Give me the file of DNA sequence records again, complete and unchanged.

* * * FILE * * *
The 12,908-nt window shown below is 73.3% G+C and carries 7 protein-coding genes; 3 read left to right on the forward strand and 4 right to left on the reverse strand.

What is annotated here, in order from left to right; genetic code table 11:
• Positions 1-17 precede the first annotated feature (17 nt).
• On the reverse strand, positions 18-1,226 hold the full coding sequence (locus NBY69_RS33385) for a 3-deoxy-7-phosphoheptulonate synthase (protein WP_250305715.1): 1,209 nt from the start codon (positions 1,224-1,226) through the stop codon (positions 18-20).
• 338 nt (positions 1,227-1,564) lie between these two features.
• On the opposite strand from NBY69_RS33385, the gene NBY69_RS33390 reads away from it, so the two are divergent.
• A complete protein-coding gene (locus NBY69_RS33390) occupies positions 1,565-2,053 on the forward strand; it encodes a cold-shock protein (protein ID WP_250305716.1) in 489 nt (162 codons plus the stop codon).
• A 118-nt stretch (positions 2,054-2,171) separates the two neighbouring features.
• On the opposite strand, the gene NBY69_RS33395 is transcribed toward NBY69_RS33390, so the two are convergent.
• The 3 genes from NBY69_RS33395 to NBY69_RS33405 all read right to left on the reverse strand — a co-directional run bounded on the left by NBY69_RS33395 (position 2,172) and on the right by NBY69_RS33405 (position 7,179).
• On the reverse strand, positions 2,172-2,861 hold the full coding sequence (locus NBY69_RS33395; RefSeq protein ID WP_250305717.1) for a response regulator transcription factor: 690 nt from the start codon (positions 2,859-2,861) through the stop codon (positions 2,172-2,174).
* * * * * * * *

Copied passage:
The 12,908-nt window shown below is 73.3% G+C and carries 7 protein-coding genes; 3 read left to right on the forward strand and 4 right to left on the reverse strand.

What is annotated here, in order from left to right; genetic code table 11:
• Positions 1-17 precede the first annotated feature (17 nt).
• On the reverse strand, positions 18-1,226 hold the full coding sequence (locus NBY69_RS33385) for a 3-deoxy-7-phosphoheptulonate synthase (protein WP_250305715.1): 1,209 nt from the start codon (positions 1,224-1,226) through the stop codon (positions 18-20).
• 338 nt (positions 1,227-1,564) lie between these two features.
• On the opposite strand from NBY69_RS33385, the gene NBY69_RS33390 reads away from it, so the two are divergent.
• A complete protein-coding gene (locus NBY69_RS33390) occupies positions 1,565-2,053 on the forward strand; it encodes a cold-shock protein (protein ID WP_250305716.1) in 489 nt (162 codons plus the stop codon).
• A 118-nt stretch (positions 2,054-2,171) separates the two neighbouring features.
• On the opposite strand, the gene NBY69_RS33395 is transcribed toward NBY69_RS33390, so the two are convergent.
• The 3 genes from NBY69_RS33395 to NBY69_RS33405 all read right to left on the reverse strand — a co-directional run bounded on the left by NBY69_RS33395 (position 2,172) and on the right by NBY69_RS33405 (position 7,179).
• On the reverse strand, positions 2,172-2,861 hold the full coding sequence (locus NBY69_RS33395; RefSeq protein ID WP_250305717.1) for a response regulator transcription factor: 690 nt from the start codon (positions 2,859-2,861) through the stop codon (positions 2,172-2,174).